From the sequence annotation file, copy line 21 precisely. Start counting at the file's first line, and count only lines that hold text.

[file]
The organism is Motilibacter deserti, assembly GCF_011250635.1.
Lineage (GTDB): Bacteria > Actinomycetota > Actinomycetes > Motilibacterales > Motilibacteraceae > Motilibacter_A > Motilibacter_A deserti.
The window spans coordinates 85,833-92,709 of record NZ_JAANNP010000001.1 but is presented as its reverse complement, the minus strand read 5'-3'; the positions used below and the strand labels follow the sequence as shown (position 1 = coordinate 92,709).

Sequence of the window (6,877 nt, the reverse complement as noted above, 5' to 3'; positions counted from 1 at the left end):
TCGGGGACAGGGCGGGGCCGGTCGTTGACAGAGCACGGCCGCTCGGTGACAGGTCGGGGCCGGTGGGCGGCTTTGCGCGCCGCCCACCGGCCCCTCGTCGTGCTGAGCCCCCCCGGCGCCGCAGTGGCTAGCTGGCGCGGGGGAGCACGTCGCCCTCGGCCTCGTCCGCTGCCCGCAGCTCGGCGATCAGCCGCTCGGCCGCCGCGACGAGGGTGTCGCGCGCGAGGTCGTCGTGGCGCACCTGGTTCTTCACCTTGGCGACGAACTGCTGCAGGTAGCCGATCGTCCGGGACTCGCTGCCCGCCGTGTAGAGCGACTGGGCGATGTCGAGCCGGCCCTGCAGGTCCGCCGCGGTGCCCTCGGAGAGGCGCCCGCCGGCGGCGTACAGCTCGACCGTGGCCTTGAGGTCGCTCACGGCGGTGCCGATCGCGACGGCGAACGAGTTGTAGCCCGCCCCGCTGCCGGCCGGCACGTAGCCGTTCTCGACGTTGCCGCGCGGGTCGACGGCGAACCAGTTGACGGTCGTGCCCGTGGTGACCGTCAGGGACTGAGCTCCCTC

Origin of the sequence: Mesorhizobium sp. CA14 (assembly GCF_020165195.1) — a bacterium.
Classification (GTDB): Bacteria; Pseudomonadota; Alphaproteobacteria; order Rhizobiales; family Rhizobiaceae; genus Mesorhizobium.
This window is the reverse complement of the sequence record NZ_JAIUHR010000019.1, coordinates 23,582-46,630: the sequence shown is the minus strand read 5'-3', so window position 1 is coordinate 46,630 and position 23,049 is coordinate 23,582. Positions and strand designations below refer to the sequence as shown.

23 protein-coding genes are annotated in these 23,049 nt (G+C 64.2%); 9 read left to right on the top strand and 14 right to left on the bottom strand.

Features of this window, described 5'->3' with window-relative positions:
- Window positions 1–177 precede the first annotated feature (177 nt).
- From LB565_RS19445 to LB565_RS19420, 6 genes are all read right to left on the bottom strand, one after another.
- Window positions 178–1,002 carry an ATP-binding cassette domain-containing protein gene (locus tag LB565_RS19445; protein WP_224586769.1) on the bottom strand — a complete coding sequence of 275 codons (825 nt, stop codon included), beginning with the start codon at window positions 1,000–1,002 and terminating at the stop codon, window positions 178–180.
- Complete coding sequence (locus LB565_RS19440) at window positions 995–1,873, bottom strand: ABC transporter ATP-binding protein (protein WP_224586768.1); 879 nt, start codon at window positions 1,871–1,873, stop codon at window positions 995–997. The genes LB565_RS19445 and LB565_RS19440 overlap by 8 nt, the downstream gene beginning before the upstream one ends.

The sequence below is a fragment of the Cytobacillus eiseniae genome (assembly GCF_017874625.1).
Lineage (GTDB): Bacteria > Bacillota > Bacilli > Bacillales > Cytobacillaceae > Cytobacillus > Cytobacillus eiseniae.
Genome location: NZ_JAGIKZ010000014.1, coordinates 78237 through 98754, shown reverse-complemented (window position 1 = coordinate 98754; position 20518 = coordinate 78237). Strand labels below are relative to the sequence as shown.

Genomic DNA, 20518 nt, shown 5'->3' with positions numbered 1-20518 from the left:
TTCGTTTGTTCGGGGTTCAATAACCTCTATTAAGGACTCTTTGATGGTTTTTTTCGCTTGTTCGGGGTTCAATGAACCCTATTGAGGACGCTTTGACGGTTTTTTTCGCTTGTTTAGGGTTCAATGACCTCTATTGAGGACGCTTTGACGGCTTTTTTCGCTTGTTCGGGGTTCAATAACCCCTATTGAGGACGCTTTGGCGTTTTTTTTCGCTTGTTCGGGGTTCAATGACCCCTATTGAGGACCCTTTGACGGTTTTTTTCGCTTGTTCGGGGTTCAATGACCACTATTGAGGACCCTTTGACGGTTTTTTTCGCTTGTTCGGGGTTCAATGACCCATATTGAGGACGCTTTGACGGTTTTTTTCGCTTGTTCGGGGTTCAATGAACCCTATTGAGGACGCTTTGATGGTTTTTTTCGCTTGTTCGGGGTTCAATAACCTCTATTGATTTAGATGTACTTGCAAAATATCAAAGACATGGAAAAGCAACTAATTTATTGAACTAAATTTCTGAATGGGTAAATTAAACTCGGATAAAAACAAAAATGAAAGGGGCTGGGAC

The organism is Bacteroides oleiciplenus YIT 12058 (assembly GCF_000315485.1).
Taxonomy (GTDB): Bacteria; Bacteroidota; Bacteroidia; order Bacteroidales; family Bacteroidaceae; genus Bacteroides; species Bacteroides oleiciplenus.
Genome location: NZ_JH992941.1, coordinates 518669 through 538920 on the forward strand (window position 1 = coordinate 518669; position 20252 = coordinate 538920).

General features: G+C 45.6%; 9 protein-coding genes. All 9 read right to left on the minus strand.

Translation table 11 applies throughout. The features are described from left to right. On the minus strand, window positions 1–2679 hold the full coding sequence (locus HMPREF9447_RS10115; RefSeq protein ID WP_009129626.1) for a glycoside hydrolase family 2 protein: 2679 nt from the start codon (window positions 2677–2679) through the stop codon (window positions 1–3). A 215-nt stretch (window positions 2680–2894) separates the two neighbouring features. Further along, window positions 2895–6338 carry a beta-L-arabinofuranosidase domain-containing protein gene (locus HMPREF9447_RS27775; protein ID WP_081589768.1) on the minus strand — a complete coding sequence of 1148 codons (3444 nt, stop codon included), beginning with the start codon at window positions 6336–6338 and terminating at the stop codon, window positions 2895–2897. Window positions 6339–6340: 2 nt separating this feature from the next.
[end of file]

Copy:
Taxonomy (GTDB): Bacteria; Bacteroidota; Bacteroidia; order Bacteroidales; family Bacteroidaceae; genus Bacteroides; species Bacteroides oleiciplenus.